Megan’s Law: What Happens if You Don’t Register for the List

Posted September 14th, 2016 by .

Categories: Criminal Defense.

sex-offender-registry-megans-law-anthony-carboneWe’ve talked about what Megan’s Law is, how you can get on the list and how you can get off it. But what happens when you fail to register for the list all together?

Let’s say you committed a sex crime and it was serious enough to get you on the online sex offender registry. After you served your time in prison, you decide to move to New Jersey to be closer to your family. One of the responsibilities you have once you move is to inform law enforcement that you are a sex offender so you can be placed on the state’s registry.  However, you fail to do so. What happens to you?

In New Jersey, once you are incarcerated for a sex crime, you are required to register for the registry before you can be released. However, if you moved to New Jersey from another state, you must notify law enforcement in the municipality where you moving to within 10 days of your arrival in the state. If you fail to register, then you’re in trouble.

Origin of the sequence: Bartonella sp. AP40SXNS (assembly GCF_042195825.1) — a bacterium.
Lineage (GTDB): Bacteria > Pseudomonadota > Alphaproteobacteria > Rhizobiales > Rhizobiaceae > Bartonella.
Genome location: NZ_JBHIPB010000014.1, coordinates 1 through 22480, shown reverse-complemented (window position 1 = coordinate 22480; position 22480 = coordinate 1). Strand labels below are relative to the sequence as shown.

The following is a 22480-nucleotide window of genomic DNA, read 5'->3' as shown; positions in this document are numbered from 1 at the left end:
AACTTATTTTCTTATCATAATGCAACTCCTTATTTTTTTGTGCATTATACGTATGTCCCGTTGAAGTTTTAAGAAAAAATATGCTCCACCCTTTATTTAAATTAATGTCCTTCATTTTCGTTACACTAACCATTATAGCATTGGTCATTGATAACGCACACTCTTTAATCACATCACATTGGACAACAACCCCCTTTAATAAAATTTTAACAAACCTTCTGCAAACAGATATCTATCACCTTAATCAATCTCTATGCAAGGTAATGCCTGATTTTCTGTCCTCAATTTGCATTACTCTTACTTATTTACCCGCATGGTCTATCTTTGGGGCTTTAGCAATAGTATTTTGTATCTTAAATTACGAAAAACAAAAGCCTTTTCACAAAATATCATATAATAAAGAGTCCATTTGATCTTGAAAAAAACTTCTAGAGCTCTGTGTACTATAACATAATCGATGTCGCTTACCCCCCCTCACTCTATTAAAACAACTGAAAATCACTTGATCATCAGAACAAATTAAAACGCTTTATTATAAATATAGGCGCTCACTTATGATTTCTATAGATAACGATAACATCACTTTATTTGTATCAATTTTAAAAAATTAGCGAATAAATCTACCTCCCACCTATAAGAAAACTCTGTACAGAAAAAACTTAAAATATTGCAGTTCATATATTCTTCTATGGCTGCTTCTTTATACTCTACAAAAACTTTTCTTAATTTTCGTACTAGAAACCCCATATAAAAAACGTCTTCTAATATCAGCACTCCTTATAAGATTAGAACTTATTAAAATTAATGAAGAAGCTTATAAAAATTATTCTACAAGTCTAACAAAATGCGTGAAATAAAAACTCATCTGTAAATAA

According to the New Jersey State Police website, if a sex offender fails comply with Megan’s Law, it’s considered a fourth degree crime. If convicted, this means can be sentenced for up to 18 months in prison and face a fine of up to $10,000.

Remember, you are required by Megan’s Law to report every change of address. Even if you are moving to just one town away, if you are on the sex offender registry, you will need to notify local police at least 10 days prior to your move. In fact, some sex offenders must verify their addresses every 90 days.

If you have been convicted of a sex crime and need help with the sex offender registry, we’re here to help. Contact the Law Offices of Anthony Carbone today for a free consultation.

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